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Chief Dyer’s Real Time Crime Center tour

February 10, 2016



Fresno's policing technology produces results and is becoming a recruiting tool

Inside the Fresno Police Department's "Real Time Crime Center" officers with experience in the field sit at computers and pass along key information to officers on patrol.
   
"Once we show new recruits what we have in place they get pretty excited because the people we are recruiting are intimately familiar with technology today," said Chief Dyer.

ShotSpotter technology instantly pinpoints a gunshots in Fresno. This tool is producing results. Early Wednesday morning shot spotter picked up a gunshot in southeast Fresno. Officers quickly responded recovering a gun, ammo, and arresting two men, one with a felony warrant and the other on a weapons charge. ShotSpotter is leading to convictions in court.

"That is incredible evidence that you can utilize in court not only to prosecute a case, but to prevent any type of self defense claim on the part of one of the individuals," said Chief Dyer.

When police respond to an address people working inside the "Real Time Crime Center" use the "Beware" program to providing officers instant information about previous calls and the resident's criminal history. It's information that allows officers in the field to make safer decisions.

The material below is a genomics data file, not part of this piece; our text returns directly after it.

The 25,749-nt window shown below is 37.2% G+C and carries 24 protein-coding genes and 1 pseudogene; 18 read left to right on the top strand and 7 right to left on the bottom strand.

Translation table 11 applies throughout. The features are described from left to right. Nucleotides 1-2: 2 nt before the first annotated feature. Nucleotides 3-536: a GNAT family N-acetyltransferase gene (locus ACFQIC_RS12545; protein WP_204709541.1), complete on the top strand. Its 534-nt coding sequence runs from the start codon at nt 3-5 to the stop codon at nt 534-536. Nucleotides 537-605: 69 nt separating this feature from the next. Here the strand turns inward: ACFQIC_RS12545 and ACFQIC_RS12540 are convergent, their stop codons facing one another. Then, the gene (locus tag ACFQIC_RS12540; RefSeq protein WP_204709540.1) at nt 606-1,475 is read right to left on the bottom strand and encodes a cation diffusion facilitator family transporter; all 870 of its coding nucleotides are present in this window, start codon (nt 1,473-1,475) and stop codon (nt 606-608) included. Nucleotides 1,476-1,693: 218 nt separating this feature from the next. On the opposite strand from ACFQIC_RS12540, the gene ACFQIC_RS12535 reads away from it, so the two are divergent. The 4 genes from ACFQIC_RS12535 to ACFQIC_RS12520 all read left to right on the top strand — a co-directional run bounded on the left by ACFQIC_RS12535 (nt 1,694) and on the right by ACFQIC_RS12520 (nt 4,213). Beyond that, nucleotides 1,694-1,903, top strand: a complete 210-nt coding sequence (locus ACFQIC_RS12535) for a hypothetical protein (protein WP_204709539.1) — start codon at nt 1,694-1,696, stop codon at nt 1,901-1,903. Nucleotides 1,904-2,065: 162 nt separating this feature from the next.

"Maybe they call in a helicopter, or a K9, or do what's called a surround and call out where they have the people exit the residence versus going up to the door," said Chief Dyer.

143 traffic cameras are monitored and 180 policing cameras are controlled inside the room, but that's not all. They also have access to 800 cameras overlooking Fresno School Campuses.
   
"if we need to go in and access the floor plan of that entire school, not only do we have it in here, but it's on every single patrol car," said Chief Dyer.

Chief Dyer says now police can quickly address any violence on campus.

"Not only to see where the suspect is, but where the students are and then guide our officers in accordingly," said Chief Dyer.

The vision of police leaders going forward is to expand shot spotter technology and to try to develop even more cameras to keep an eye on the city.

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